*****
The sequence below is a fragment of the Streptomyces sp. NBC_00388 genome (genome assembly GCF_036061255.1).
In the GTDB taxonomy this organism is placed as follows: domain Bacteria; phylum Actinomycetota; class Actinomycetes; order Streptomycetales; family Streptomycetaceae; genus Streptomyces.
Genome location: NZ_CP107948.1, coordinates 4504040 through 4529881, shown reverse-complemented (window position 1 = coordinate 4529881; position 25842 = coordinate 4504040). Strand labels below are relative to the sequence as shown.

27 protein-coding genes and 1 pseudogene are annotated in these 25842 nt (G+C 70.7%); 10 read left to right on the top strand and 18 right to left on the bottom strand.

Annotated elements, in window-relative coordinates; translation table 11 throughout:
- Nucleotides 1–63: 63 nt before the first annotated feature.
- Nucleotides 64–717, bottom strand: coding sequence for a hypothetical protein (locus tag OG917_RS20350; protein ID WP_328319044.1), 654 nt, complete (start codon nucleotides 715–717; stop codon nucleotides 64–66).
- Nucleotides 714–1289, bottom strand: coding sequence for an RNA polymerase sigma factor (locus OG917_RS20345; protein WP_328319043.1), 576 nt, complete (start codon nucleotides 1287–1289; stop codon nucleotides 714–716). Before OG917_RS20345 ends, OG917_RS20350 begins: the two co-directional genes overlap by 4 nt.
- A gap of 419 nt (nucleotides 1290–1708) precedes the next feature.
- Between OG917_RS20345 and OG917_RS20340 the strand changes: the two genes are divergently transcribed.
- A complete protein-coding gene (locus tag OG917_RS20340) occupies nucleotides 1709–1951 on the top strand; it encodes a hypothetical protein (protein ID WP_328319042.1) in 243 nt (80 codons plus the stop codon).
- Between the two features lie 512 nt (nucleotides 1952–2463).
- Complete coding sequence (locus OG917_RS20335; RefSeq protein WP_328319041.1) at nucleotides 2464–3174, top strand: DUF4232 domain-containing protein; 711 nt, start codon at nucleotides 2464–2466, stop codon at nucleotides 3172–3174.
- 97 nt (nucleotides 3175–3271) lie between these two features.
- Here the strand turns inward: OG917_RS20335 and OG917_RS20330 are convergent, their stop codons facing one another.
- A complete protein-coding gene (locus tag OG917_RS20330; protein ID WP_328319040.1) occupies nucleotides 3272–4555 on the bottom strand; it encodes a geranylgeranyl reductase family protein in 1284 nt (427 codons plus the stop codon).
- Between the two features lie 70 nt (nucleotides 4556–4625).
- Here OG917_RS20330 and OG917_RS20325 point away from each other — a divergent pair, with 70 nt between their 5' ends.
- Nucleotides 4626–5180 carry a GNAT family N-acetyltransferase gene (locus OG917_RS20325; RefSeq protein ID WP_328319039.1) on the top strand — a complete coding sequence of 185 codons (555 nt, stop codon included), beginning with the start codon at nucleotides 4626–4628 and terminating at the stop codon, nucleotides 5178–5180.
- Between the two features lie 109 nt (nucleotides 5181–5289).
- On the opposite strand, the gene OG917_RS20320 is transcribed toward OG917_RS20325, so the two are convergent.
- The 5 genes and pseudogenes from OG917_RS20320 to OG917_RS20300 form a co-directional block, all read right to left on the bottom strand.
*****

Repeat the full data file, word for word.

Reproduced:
The sequence below is a fragment of the Streptomyces sp. NBC_00388 genome (genome assembly GCF_036061255.1).
In the GTDB taxonomy this organism is placed as follows: domain Bacteria; phylum Actinomycetota; class Actinomycetes; order Streptomycetales; family Streptomycetaceae; genus Streptomyces.
Genome location: NZ_CP107948.1, coordinates 4504040 through 4529881, shown reverse-complemented (window position 1 = coordinate 4529881; position 25842 = coordinate 4504040). Strand labels below are relative to the sequence as shown.

27 protein-coding genes and 1 pseudogene are annotated in these 25842 nt (G+C 70.7%); 10 read left to right on the top strand and 18 right to left on the bottom strand.

Annotated elements, in window-relative coordinates; translation table 11 throughout:
- Nucleotides 1–63: 63 nt before the first annotated feature.
- Nucleotides 64–717, bottom strand: coding sequence for a hypothetical protein (locus tag OG917_RS20350; protein ID WP_328319044.1), 654 nt, complete (start codon nucleotides 715–717; stop codon nucleotides 64–66).
- Nucleotides 714–1289, bottom strand: coding sequence for an RNA polymerase sigma factor (locus OG917_RS20345; protein WP_328319043.1), 576 nt, complete (start codon nucleotides 1287–1289; stop codon nucleotides 714–716). Before OG917_RS20345 ends, OG917_RS20350 begins: the two co-directional genes overlap by 4 nt.
- A gap of 419 nt (nucleotides 1290–1708) precedes the next feature.
- Between OG917_RS20345 and OG917_RS20340 the strand changes: the two genes are divergently transcribed.
- A complete protein-coding gene (locus tag OG917_RS20340) occupies nucleotides 1709–1951 on the top strand; it encodes a hypothetical protein (protein ID WP_328319042.1) in 243 nt (80 codons plus the stop codon).
- Between the two features lie 512 nt (nucleotides 1952–2463).
- Complete coding sequence (locus OG917_RS20335; RefSeq protein WP_328319041.1) at nucleotides 2464–3174, top strand: DUF4232 domain-containing protein; 711 nt, start codon at nucleotides 2464–2466, stop codon at nucleotides 3172–3174.
- 97 nt (nucleotides 3175–3271) lie between these two features.
- Here the strand turns inward: OG917_RS20335 and OG917_RS20330 are convergent, their stop codons facing one another.
- A complete protein-coding gene (locus tag OG917_RS20330; protein ID WP_328319040.1) occupies nucleotides 3272–4555 on the bottom strand; it encodes a geranylgeranyl reductase family protein in 1284 nt (427 codons plus the stop codon).
- Between the two features lie 70 nt (nucleotides 4556–4625).
- Here OG917_RS20330 and OG917_RS20325 point away from each other — a divergent pair, with 70 nt between their 5' ends.
- Nucleotides 4626–5180 carry a GNAT family N-acetyltransferase gene (locus OG917_RS20325; RefSeq protein ID WP_328319039.1) on the top strand — a complete coding sequence of 185 codons (555 nt, stop codon included), beginning with the start codon at nucleotides 4626–4628 and terminating at the stop codon, nucleotides 5178–5180.
- Between the two features lie 109 nt (nucleotides 5181–5289).
- On the opposite strand, the gene OG917_RS20320 is transcribed toward OG917_RS20325, so the two are convergent.
- The 5 genes and pseudogenes from OG917_RS20320 to OG917_RS20300 form a co-directional block, all read right to left on the bottom strand.